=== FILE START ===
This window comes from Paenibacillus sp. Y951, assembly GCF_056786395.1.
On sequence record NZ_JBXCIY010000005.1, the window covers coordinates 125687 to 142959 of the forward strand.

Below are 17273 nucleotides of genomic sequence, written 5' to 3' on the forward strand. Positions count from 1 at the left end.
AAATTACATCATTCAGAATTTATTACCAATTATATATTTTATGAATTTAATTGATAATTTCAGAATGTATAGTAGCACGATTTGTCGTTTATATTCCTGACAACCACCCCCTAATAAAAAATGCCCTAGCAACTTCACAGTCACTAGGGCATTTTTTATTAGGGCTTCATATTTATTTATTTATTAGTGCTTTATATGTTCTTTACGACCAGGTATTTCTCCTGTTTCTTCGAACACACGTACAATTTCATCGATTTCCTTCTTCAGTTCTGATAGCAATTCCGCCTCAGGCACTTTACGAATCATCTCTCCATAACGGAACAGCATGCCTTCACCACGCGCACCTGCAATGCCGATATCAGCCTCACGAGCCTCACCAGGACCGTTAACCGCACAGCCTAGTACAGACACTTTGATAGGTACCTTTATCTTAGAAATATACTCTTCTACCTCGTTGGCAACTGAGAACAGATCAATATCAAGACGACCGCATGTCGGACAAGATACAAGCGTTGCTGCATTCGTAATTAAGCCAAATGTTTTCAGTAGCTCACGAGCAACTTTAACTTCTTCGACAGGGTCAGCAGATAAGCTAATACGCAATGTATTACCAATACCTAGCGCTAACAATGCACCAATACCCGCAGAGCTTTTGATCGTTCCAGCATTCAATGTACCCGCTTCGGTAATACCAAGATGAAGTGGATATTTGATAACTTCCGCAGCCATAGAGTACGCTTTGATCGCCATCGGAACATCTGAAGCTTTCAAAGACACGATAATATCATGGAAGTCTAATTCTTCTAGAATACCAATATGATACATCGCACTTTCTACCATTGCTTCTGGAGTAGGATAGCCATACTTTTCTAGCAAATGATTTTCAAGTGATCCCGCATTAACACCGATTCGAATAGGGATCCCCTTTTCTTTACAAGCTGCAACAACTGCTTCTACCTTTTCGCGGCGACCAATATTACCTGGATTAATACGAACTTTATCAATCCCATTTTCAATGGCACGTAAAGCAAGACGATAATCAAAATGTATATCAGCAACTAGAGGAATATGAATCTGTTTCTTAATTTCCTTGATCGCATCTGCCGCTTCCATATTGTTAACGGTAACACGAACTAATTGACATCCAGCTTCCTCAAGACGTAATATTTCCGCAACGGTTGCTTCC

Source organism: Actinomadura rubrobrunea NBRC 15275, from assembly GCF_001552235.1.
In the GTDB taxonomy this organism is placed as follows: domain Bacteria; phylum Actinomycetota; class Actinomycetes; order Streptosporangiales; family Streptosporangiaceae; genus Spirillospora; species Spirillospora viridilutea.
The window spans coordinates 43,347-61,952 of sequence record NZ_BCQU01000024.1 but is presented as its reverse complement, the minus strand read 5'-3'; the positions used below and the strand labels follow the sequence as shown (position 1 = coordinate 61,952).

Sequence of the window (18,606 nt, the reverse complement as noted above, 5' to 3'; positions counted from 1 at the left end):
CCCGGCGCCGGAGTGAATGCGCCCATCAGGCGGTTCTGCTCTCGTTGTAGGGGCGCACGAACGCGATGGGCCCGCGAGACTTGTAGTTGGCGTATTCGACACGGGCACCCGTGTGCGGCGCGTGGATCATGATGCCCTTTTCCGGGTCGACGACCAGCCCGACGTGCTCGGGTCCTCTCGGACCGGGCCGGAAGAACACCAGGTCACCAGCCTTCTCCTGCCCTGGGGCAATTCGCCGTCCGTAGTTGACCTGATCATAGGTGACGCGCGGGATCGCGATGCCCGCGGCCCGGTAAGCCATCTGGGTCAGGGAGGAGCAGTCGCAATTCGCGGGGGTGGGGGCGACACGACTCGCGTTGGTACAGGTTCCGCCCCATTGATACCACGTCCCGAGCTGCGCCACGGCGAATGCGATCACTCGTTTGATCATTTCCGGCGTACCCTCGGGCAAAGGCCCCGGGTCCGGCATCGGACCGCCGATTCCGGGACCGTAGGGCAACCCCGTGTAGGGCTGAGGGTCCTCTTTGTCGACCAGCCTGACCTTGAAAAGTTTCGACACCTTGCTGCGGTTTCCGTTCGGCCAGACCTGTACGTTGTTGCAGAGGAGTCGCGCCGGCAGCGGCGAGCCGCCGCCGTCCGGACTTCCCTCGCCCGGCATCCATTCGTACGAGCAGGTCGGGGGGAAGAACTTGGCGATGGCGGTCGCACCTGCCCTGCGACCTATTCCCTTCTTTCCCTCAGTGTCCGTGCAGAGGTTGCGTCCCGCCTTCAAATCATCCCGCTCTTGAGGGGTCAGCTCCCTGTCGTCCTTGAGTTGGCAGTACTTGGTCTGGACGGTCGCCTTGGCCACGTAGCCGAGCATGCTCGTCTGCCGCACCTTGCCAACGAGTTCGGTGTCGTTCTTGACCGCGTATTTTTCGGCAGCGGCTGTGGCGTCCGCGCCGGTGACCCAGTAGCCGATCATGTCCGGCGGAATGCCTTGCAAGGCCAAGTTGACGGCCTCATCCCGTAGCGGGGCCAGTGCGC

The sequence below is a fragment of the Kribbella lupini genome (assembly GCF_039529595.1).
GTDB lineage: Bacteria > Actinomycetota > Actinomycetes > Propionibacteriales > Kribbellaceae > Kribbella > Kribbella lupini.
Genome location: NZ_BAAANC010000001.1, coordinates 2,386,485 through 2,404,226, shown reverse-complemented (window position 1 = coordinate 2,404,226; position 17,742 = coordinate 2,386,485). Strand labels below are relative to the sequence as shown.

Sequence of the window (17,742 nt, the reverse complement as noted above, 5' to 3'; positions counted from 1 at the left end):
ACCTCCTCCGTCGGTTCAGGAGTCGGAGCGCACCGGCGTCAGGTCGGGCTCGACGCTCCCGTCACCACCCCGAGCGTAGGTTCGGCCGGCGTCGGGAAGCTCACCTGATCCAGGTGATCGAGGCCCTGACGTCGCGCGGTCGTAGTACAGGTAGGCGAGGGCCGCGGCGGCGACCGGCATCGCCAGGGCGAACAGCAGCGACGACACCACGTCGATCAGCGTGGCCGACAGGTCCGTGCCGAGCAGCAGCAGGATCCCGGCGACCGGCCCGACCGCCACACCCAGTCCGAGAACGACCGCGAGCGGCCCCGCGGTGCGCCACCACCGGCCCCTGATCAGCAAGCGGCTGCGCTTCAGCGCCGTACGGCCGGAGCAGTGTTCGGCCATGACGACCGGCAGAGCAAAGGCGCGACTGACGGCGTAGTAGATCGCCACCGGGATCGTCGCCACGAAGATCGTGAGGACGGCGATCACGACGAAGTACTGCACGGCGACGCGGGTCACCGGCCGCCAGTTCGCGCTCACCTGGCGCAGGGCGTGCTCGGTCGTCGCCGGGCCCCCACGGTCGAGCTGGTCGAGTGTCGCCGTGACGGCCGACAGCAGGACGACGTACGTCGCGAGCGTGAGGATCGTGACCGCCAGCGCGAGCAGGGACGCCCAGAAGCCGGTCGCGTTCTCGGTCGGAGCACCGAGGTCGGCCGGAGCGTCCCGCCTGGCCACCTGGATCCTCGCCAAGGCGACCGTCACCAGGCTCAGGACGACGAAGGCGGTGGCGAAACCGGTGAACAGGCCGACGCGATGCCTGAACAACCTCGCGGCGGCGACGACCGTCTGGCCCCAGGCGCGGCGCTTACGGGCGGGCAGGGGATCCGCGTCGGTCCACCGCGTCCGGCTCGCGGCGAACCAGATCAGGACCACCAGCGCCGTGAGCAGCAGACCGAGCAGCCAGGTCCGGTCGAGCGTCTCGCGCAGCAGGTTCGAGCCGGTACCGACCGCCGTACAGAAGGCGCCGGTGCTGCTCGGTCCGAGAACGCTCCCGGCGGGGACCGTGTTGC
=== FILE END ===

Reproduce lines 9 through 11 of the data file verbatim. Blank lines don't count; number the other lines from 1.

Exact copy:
CCCGGCGCCGGAGTGAATGCGCCCATCAGGCGGTTCTGCTCTCGTTGTAGGGGCGCACGAACGCGATGGGCCCGCGAGACTTGTAGTTGGCGTATTCGACACGGGCACCCGTGTGCGGCGCGTGGATCATGATGCCCTTTTCCGGGTCGACGACCAGCCCGACGTGCTCGGGTCCTCTCGGACCGGGCCGGAAGAACACCAGGTCACCAGCCTTCTCCTGCCCTGGGGCAATTCGCCGTCCGTAGTTGACCTGATCATAGGTGACGCGCGGGATCGCGATGCCCGCGGCCCGGTAAGCCATCTGGGTCAGGGAGGAGCAGTCGCAATTCGCGGGGGTGGGGGCGACACGACTCGCGTTGGTACAGGTTCCGCCCCATTGATACCACGTCCCGAGCTGCGCCACGGCGAATGCGATCACTCGTTTGATCATTTCCGGCGTACCCTCGGGCAAAGGCCCCGGGTCCGGCATCGGACCGCCGATTCCGGGACCGTAGGGCAACCCCGTGTAGGGCTGAGGGTCCTCTTTGTCGACCAGCCTGACCTTGAAAAGTTTCGACACCTTGCTGCGGTTTCCGTTCGGCCAGACCTGTACGTTGTTGCAGAGGAGTCGCGCCGGCAGCGGCGAGCCGCCGCCGTCCGGACTTCCCTCGCCCGGCATCCATTCGTACGAGCAGGTCGGGGGGAAGAACTTGGCGATGGCGGTCGCACCTGCCCTGCGACCTATTCCCTTCTTTCCCTCAGTGTCCGTGCAGAGGTTGCGTCCCGCCTTCAAATCATCCCGCTCTTGAGGGGTCAGCTCCCTGTCGTCCTTGAGTTGGCAGTACTTGGTCTGGACGGTCGCCTTGGCCACGTAGCCGAGCATGCTCGTCTGCCGCACCTTGCCAACGAGTTCGGTGTCGTTCTTGACCGCGTATTTTTCGGCAGCGGCTGTGGCGTCCGCGCCGGTGACCCAGTAGCCGATCATGTCCGGCGGAATGCCTTGCAAGGCCAAGTTGACGGCCTCATCCCGTAGCGGGGCCAGTGCGC

The sequence below is a fragment of the Kribbella lupini genome (assembly GCF_039529595.1).
GTDB lineage: Bacteria > Actinomycetota > Actinomycetes > Propionibacteriales > Kribbellaceae > Kribbella > Kribbella lupini.